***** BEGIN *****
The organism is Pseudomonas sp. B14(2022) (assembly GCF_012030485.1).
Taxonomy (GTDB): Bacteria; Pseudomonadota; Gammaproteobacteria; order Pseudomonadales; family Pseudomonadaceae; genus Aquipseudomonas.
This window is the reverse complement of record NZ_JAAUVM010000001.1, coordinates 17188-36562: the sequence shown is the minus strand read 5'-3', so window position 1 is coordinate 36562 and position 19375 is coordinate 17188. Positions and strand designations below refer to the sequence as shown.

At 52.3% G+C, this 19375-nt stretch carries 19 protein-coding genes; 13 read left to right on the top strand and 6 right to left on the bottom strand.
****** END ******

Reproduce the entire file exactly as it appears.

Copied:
The organism is Pseudomonas sp. B14(2022) (assembly GCF_012030485.1).
Taxonomy (GTDB): Bacteria; Pseudomonadota; Gammaproteobacteria; order Pseudomonadales; family Pseudomonadaceae; genus Aquipseudomonas.
This window is the reverse complement of record NZ_JAAUVM010000001.1, coordinates 17188-36562: the sequence shown is the minus strand read 5'-3', so window position 1 is coordinate 36562 and position 19375 is coordinate 17188. Positions and strand designations below refer to the sequence as shown.

At 52.3% G+C, this 19375-nt stretch carries 19 protein-coding genes; 13 read left to right on the top strand and 6 right to left on the bottom strand.